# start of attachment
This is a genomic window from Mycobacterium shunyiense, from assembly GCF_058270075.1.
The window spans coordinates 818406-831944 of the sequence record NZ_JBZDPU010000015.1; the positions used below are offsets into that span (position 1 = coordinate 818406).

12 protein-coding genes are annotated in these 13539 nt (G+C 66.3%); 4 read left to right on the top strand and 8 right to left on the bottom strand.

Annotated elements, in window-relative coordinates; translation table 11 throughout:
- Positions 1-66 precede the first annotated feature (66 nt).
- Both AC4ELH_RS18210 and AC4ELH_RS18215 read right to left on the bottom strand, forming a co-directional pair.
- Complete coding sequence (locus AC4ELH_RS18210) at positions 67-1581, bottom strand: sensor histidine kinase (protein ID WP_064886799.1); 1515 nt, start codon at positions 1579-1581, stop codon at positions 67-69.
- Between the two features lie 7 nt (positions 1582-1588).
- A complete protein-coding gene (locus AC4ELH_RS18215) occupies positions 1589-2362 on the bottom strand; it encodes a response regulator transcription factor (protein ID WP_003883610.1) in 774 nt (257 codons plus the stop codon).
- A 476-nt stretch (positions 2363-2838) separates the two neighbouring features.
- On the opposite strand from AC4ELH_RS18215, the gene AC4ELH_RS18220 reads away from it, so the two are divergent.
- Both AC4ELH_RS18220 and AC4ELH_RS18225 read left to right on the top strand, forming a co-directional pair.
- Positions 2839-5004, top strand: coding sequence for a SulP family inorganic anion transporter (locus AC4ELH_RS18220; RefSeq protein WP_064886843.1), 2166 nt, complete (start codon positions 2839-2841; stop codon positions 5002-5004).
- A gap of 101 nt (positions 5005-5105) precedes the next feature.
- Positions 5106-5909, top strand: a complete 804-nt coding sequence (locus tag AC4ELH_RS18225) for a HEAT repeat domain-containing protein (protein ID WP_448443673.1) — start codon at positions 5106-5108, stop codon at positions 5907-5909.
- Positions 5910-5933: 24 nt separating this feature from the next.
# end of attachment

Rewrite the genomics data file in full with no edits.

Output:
This is a genomic window from Mycobacterium shunyiense, from assembly GCF_058270075.1.
The window spans coordinates 818406-831944 of the sequence record NZ_JBZDPU010000015.1; the positions used below are offsets into that span (position 1 = coordinate 818406).

12 protein-coding genes are annotated in these 13539 nt (G+C 66.3%); 4 read left to right on the top strand and 8 right to left on the bottom strand.

Annotated elements, in window-relative coordinates; translation table 11 throughout:
- Positions 1-66 precede the first annotated feature (66 nt).
- Both AC4ELH_RS18210 and AC4ELH_RS18215 read right to left on the bottom strand, forming a co-directional pair.
- Complete coding sequence (locus AC4ELH_RS18210) at positions 67-1581, bottom strand: sensor histidine kinase (protein ID WP_064886799.1); 1515 nt, start codon at positions 1579-1581, stop codon at positions 67-69.
- Between the two features lie 7 nt (positions 1582-1588).
- A complete protein-coding gene (locus AC4ELH_RS18215) occupies positions 1589-2362 on the bottom strand; it encodes a response regulator transcription factor (protein ID WP_003883610.1) in 774 nt (257 codons plus the stop codon).
- A 476-nt stretch (positions 2363-2838) separates the two neighbouring features.
- On the opposite strand from AC4ELH_RS18215, the gene AC4ELH_RS18220 reads away from it, so the two are divergent.
- Both AC4ELH_RS18220 and AC4ELH_RS18225 read left to right on the top strand, forming a co-directional pair.
- Positions 2839-5004, top strand: coding sequence for a SulP family inorganic anion transporter (locus AC4ELH_RS18220; RefSeq protein WP_064886843.1), 2166 nt, complete (start codon positions 2839-2841; stop codon positions 5002-5004).
- A gap of 101 nt (positions 5005-5105) precedes the next feature.
- Positions 5106-5909, top strand: a complete 804-nt coding sequence (locus tag AC4ELH_RS18225) for a HEAT repeat domain-containing protein (protein ID WP_448443673.1) — start codon at positions 5106-5108, stop codon at positions 5907-5909.
- Positions 5910-5933: 24 nt separating this feature from the next.